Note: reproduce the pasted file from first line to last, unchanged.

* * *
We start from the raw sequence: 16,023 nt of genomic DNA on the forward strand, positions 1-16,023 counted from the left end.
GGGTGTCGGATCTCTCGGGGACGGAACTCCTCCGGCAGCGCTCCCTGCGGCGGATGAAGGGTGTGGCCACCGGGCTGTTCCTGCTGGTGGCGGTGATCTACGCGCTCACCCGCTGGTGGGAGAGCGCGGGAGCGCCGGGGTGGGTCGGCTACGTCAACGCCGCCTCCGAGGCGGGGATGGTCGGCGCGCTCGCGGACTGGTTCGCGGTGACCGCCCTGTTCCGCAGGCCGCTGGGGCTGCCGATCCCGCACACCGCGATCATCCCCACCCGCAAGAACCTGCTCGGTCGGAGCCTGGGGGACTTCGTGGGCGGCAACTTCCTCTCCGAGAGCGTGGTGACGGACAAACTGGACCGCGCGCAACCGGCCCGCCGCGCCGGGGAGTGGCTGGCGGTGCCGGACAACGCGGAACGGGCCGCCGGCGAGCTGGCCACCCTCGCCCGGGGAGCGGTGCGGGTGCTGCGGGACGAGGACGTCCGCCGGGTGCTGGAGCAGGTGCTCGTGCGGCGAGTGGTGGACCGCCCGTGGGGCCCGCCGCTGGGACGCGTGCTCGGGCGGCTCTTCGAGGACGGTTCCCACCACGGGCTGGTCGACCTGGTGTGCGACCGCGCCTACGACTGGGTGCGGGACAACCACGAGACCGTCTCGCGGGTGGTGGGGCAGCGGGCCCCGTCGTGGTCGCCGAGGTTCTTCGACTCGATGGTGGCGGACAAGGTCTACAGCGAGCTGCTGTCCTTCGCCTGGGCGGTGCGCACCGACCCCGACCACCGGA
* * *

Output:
We start from the raw sequence: 16,023 nt of genomic DNA on the forward strand, positions 1-16,023 counted from the left end.
GGGTGTCGGATCTCTCGGGGACGGAACTCCTCCGGCAGCGCTCCCTGCGGCGGATGAAGGGTGTGGCCACCGGGCTGTTCCTGCTGGTGGCGGTGATCTACGCGCTCACCCGCTGGTGGGAGAGCGCGGGAGCGCCGGGGTGGGTCGGCTACGTCAACGCCGCCTCCGAGGCGGGGATGGTCGGCGCGCTCGCGGACTGGTTCGCGGTGACCGCCCTGTTCCGCAGGCCGCTGGGGCTGCCGATCCCGCACACCGCGATCATCCCCACCCGCAAGAACCTGCTCGGTCGGAGCCTGGGGGACTTCGTGGGCGGCAACTTCCTCTCCGAGAGCGTGGTGACGGACAAACTGGACCGCGCGCAACCGGCCCGCCGCGCCGGGGAGTGGCTGGCGGTGCCGGACAACGCGGAACGGGCCGCCGGCGAGCTGGCCACCCTCGCCCGGGGAGCGGTGCGGGTGCTGCGGGACGAGGACGTCCGCCGGGTGCTGGAGCAGGTGCTCGTGCGGCGAGTGGTGGACCGCCCGTGGGGCCCGCCGCTGGGACGCGTGCTCGGGCGGCTCTTCGAGGACGGTTCCCACCACGGGCTGGTCGACCTGGTGTGCGACCGCGCCTACGACTGGGTGCGGGACAACCACGAGACCGTCTCGCGGGTGGTGGGGCAGCGGGCCCCGTCGTGGTCGCCGAGGTTCTTCGACTCGATGGTGGCGGACAAGGTCTACAGCGAGCTGCTGTCCTTCGCCTGGGCGGTGCGCACCGACCCCGACCACCGGA